Taxpayers should contact the IRS for tax scams or Treasury-related fraudulent calls to phishing @ irs.gov. Never give out any information over the phone and hang up immediately.
Phone scams sometimes, called voice phishing, or “vishing,” are a popular tax scam vector that have extracted millions of dollars from unsuspecting taxpayers. Phone scammers call victims claiming to be IRS officials. They may spoof their caller ID number so that it appears that the call is originating from an IRS office. The scammers use threats and intimidation to demand that a victim pay a nonexistent tax bill during the phone call. The scammers take payment through a wire transfer, a debit card, or a gift card.
Taxpayers should understand that the IRS never demands payment during a phone call. The IRS sends payment notices via regular postal mail. The IRS also never accepts prepaid debit cards, gift cards, or wire transfers over the phone. The IRS will always give taxpayers the chance to question or appeal the amount owed.
Falsifying Income, Creating Bogus Tax Documents
In this scam, criminals convince taxpayers into claiming tax credits they aren’t entitled to. Income is inflated so taxpayers can claim tax credits they aren’t qualified for. Like falsely claiming an expense or deduction, claiming income that was never earned is illegal.
Fake Forms 1099-MISC
This scam invoices the taxpayer filing a Form 1099-MISC claiming Miscellaneous Income for money they never earned, or other financial instruments such as bonds, bonded promissory notes or worthless checks. This can also be part of a scam disguised as debt payment for credit cards or mortgage debt. Scammers fool taxpayers into thinking there is a government “held-aside” account and the only way to draw money from it is through a fake made-up financial instrument. The taxpayer believes this helps with debt payment method for credit cards or mortgage debt.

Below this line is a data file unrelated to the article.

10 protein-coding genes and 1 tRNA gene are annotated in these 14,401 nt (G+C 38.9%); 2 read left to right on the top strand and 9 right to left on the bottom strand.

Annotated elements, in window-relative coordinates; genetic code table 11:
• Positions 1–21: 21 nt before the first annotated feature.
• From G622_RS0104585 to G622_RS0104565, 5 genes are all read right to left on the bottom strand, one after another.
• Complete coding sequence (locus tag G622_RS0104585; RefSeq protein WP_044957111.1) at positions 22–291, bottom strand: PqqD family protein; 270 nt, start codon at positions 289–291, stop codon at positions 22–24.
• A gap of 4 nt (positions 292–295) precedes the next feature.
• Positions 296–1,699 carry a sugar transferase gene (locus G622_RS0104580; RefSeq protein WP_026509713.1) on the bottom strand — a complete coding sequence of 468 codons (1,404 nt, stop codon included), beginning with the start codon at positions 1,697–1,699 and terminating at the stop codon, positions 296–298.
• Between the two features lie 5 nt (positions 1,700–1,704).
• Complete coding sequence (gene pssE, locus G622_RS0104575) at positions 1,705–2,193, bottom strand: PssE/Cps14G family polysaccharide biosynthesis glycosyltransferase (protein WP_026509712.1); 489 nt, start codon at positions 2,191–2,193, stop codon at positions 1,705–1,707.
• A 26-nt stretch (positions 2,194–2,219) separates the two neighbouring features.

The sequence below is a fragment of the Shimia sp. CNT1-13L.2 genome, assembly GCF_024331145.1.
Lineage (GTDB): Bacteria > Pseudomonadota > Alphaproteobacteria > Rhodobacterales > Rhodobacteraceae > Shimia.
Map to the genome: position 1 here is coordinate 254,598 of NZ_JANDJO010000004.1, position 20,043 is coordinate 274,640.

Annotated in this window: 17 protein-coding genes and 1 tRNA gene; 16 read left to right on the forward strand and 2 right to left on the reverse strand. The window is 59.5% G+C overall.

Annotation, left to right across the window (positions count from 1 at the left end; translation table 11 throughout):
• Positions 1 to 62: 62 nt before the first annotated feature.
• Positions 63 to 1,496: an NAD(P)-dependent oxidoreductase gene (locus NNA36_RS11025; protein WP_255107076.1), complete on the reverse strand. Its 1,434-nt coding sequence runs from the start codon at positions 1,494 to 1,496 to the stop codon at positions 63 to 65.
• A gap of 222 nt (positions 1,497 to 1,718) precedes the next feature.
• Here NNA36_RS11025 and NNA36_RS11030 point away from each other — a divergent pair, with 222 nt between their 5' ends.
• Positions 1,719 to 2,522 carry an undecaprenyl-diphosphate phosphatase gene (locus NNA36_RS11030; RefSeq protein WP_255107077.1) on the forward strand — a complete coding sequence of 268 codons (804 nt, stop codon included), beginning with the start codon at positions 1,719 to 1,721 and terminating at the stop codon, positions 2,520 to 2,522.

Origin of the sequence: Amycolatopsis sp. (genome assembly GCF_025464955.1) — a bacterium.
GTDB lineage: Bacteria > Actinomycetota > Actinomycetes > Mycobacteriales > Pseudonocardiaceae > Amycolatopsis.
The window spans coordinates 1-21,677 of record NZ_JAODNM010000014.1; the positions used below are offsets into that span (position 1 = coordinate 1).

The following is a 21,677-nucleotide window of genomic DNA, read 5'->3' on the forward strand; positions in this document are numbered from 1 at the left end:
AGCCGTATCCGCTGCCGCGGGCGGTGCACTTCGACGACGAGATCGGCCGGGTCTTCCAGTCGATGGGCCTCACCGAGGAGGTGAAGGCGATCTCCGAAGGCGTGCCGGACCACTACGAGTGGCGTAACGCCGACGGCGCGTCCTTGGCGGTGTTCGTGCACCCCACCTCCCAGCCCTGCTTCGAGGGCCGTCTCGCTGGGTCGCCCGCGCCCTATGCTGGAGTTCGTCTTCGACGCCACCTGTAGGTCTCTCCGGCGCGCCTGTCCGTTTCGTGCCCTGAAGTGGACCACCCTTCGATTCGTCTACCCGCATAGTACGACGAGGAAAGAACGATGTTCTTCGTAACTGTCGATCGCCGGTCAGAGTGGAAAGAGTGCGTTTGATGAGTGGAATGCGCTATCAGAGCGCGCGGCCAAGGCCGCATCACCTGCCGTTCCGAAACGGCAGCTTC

Scammers also claim refunds using fake Form 1099s to file for a refund. Some convince victims there is are secret government bank accounts and that taxpayers can get money by using a 1099-OID Form.
Direct Deposit Scam
Direct deposit scams are also called business email compromise (BEC) or business email spoofing (BES) scams. This is a more advanced scam that targets corporate human resource employees. This phishing scheme attempts to acquire employee W-2 tax forms en masse. When successful, the scammer acquires an entire company’s wage information on all of its employees. This data includes W-2s, names, addresses, and Social Security numbers.
There are several variations of the scam. Scammers may also pose as businesses asking the company to pay a fake invoice, as an employee seeking to re-route a direct deposit, or anyone else the victim recognizes. The goal is to get the company to initiate a wire transfer so bank account information can be acquired.
Inflated Tax Refunds
Scammers prey on older taxpayers, low-income taxpayers, or anyone who does not have a filing requirement because they do not make much money. These scammers may appear in person rather than hide behind a phishing email or phone scam. They may even make presentations through community groups or churches. The goal of the inflated tax return scam is to trick the victim into filing a tax return with fictitious rebates, benefits, or tax credits. A scammer may also commit identity theft and file a false return in their client’s name and claim a refund. The return may claim education credits or the Earned Income Tax Credit.
Michelle writes about cyber security, data privacy focusing on social media privacy as well as how to protect your IoT devices. She has worked in internet technology for over 20 years and owns METRONY, LLC. Michelle earned a B.S. in Engineering from Rensselaer Polytechnic Institute. Michelle published a guide to Cyber Security for Business Travelers